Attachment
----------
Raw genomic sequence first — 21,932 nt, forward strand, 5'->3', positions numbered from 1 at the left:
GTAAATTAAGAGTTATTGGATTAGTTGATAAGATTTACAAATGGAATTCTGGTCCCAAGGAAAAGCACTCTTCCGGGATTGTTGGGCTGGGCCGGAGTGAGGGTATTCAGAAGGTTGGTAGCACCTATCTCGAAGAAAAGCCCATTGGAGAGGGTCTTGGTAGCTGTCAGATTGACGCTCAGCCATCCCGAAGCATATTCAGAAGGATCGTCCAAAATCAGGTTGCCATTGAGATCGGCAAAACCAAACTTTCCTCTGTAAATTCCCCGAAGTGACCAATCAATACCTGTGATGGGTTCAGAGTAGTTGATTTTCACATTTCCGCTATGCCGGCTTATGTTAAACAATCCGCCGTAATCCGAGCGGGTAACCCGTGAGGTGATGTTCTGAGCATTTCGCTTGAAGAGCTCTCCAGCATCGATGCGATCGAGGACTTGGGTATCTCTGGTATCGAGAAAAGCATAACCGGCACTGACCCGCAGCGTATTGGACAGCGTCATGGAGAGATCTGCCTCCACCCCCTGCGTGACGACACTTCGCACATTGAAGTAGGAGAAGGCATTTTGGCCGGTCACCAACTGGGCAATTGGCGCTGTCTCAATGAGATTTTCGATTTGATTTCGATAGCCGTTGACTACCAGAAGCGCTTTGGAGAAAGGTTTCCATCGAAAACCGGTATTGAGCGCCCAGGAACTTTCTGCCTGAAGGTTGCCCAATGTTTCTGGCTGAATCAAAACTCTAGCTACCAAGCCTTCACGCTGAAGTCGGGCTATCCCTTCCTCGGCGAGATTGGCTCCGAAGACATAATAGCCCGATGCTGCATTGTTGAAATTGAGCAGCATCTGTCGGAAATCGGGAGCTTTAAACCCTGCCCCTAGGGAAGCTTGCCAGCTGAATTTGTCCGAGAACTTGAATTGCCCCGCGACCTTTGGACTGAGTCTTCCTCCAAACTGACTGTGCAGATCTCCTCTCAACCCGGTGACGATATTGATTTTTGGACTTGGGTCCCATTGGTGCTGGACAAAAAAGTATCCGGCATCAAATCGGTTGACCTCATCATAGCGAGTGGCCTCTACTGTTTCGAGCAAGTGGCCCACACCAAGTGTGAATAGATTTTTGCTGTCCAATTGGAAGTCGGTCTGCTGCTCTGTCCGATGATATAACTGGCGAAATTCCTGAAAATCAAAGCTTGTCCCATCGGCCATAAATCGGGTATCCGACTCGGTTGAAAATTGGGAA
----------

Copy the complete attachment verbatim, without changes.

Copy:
Raw genomic sequence first — 21,932 nt, forward strand, 5'->3', positions numbered from 1 at the left:
GTAAATTAAGAGTTATTGGATTAGTTGATAAGATTTACAAATGGAATTCTGGTCCCAAGGAAAAGCACTCTTCCGGGATTGTTGGGCTGGGCCGGAGTGAGGGTATTCAGAAGGTTGGTAGCACCTATCTCGAAGAAAAGCCCATTGGAGAGGGTCTTGGTAGCTGTCAGATTGACGCTCAGCCATCCCGAAGCATATTCAGAAGGATCGTCCAAAATCAGGTTGCCATTGAGATCGGCAAAACCAAACTTTCCTCTGTAAATTCCCCGAAGTGACCAATCAATACCTGTGATGGGTTCAGAGTAGTTGATTTTCACATTTCCGCTATGCCGGCTTATGTTAAACAATCCGCCGTAATCCGAGCGGGTAACCCGTGAGGTGATGTTCTGAGCATTTCGCTTGAAGAGCTCTCCAGCATCGATGCGATCGAGGACTTGGGTATCTCTGGTATCGAGAAAAGCATAACCGGCACTGACCCGCAGCGTATTGGACAGCGTCATGGAGAGATCTGCCTCCACCCCCTGCGTGACGACACTTCGCACATTGAAGTAGGAGAAGGCATTTTGGCCGGTCACCAACTGGGCAATTGGCGCTGTCTCAATGAGATTTTCGATTTGATTTCGATAGCCGTTGACTACCAGAAGCGCTTTGGAGAAAGGTTTCCATCGAAAACCGGTATTGAGCGCCCAGGAACTTTCTGCCTGAAGGTTGCCCAATGTTTCTGGCTGAATCAAAACTCTAGCTACCAAGCCTTCACGCTGAAGTCGGGCTATCCCTTCCTCGGCGAGATTGGCTCCGAAGACATAATAGCCCGATGCTGCATTGTTGAAATTGAGCAGCATCTGTCGGAAATCGGGAGCTTTAAACCCTGCCCCTAGGGAAGCTTGCCAGCTGAATTTGTCCGAGAACTTGAATTGCCCCGCGACCTTTGGACTGAGTCTTCCTCCAAACTGACTGTGCAGATCTCCTCTCAACCCGGTGACGATATTGATTTTTGGACTTGGGTCCCATTGGTGCTGGACAAAAAAGTATCCGGCATCAAATCGGTTGACCTCATCATAGCGAGTGGCCTCTACTGTTTCGAGCAAGTGGCCCACACCAAGTGTGAATAGATTTTTGCTGTCCAATTGGAAGTCGGTCTGCTGCTCTGTCCGATGATATAACTGGCGAAATTCCTGAAAATCAAAGCTTGTCCCATCGGCCATAAATCGGGTATCCGACTCGGTTGAAAATTGGGAA